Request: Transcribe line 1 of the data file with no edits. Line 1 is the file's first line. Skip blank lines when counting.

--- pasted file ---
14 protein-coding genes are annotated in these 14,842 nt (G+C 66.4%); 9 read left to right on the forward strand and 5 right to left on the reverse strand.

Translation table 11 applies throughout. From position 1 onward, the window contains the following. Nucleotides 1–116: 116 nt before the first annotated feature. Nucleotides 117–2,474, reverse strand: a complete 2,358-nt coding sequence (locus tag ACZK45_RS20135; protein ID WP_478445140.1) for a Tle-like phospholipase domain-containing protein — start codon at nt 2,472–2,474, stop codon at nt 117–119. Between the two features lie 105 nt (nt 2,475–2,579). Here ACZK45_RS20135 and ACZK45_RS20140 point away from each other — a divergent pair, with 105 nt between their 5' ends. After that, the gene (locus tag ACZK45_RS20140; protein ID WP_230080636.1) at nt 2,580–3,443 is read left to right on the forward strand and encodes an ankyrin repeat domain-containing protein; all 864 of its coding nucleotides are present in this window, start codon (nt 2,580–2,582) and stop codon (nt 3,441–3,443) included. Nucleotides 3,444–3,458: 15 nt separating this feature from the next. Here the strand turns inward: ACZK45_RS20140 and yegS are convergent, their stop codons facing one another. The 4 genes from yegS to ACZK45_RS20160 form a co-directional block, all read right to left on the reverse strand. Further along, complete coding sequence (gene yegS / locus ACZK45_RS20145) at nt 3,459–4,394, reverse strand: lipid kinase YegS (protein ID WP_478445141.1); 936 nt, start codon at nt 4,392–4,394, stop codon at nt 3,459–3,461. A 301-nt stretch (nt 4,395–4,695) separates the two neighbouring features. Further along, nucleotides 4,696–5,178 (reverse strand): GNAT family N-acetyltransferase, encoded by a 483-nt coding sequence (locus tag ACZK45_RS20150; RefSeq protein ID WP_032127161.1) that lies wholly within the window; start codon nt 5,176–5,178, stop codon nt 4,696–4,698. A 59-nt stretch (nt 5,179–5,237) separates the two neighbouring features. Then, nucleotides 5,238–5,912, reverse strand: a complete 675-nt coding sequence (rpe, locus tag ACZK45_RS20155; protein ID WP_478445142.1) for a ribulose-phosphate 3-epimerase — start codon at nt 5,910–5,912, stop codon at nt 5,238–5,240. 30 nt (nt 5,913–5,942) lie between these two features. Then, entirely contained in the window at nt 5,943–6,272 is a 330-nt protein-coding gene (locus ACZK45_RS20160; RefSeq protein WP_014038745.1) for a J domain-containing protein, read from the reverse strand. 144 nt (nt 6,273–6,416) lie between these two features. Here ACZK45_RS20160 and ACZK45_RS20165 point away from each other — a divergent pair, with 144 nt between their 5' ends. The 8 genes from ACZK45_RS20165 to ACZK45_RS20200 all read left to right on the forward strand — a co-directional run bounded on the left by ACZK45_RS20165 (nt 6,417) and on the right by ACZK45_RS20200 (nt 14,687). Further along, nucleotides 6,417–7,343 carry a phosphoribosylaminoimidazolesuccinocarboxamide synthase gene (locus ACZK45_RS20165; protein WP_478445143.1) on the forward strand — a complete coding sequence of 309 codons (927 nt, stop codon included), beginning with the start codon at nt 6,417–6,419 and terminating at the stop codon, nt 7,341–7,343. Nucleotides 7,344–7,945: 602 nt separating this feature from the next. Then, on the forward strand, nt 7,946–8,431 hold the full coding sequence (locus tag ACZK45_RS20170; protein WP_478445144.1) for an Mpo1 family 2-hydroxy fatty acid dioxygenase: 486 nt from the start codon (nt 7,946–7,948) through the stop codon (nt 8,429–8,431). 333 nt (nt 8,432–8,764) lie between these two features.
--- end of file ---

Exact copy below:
14 protein-coding genes are annotated in these 14,842 nt (G+C 66.4%); 9 read left to right on the forward strand and 5 right to left on the reverse strand.